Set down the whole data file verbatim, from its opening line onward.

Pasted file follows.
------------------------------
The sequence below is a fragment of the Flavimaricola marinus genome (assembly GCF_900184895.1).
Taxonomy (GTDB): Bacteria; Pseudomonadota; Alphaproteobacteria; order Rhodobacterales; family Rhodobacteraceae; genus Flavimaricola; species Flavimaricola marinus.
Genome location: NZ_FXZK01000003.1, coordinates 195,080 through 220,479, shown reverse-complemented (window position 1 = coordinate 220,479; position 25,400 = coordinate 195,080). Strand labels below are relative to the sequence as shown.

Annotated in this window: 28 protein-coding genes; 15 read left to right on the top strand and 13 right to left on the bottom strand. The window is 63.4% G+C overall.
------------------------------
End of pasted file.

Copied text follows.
The sequence below is a fragment of the Flavimaricola marinus genome (assembly GCF_900184895.1).
Taxonomy (GTDB): Bacteria; Pseudomonadota; Alphaproteobacteria; order Rhodobacterales; family Rhodobacteraceae; genus Flavimaricola; species Flavimaricola marinus.
Genome location: NZ_FXZK01000003.1, coordinates 195,080 through 220,479, shown reverse-complemented (window position 1 = coordinate 220,479; position 25,400 = coordinate 195,080). Strand labels below are relative to the sequence as shown.

Annotated in this window: 28 protein-coding genes; 15 read left to right on the top strand and 13 right to left on the bottom strand. The window is 63.4% G+C overall.